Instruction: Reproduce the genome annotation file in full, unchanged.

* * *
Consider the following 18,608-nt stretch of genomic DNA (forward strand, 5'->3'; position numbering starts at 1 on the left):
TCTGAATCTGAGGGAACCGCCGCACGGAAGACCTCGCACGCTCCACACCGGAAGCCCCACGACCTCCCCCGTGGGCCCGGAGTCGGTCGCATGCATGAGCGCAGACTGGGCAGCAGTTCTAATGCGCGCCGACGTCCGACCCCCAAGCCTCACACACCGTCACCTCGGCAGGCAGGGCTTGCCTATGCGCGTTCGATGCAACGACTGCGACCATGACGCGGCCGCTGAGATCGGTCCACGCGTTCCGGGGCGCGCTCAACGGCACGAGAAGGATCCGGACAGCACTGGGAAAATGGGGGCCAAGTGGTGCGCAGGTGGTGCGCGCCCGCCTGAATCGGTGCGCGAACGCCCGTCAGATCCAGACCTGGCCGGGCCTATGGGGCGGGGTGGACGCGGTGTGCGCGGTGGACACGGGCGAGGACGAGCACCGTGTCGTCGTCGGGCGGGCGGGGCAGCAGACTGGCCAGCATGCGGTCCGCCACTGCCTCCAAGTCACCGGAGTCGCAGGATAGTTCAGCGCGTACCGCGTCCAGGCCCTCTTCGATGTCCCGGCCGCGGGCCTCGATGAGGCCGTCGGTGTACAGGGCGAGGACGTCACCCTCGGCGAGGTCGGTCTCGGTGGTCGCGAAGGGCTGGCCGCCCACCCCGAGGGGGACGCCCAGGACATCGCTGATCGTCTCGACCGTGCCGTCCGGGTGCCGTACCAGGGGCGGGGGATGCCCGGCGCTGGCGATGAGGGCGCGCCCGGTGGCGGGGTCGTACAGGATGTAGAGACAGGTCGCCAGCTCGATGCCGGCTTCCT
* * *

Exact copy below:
Consider the following 18,608-nt stretch of genomic DNA (forward strand, 5'->3'; position numbering starts at 1 on the left):
TCTGAATCTGAGGGAACCGCCGCACGGAAGACCTCGCACGCTCCACACCGGAAGCCCCACGACCTCCCCCGTGGGCCCGGAGTCGGTCGCATGCATGAGCGCAGACTGGGCAGCAGTTCTAATGCGCGCCGACGTCCGACCCCCAAGCCTCACACACCGTCACCTCGGCAGGCAGGGCTTGCCTATGCGCGTTCGATGCAACGACTGCGACCATGACGCGGCCGCTGAGATCGGTCCACGCGTTCCGGGGCGCGCTCAACGGCACGAGAAGGATCCGGACAGCACTGGGAAAATGGGGGCCAAGTGGTGCGCAGGTGGTGCGCGCCCGCCTGAATCGGTGCGCGAACGCCCGTCAGATCCAGACCTGGCCGGGCCTATGGGGCGGGGTGGACGCGGTGTGCGCGGTGGACACGGGCGAGGACGAGCACCGTGTCGTCGTCGGGCGGGCGGGGCAGCAGACTGGCCAGCATGCGGTCCGCCACTGCCTCCAAGTCACCGGAGTCGCAGGATAGTTCAGCGCGTACCGCGTCCAGGCCCTCTTCGATGTCCCGGCCGCGGGCCTCGATGAGGCCGTCGGTGTACAGGGCGAGGACGTCACCCTCGGCGAGGTCGGTCTCGGTGGTCGCGAAGGGCTGGCCGCCCACCCCGAGGGGGACGCCCAGGACATCGCTGATCGTCTCGACCGTGCCGTCCGGGTGCCGTACCAGGGGCGGGGGATGCCCGGCGCTGGCGATGAGGGCGCGCCCGGTGGCGGGGTCGTACAGGATGTAGAGACAGGTCGCCAGCTCGATGCCGGCTTCCT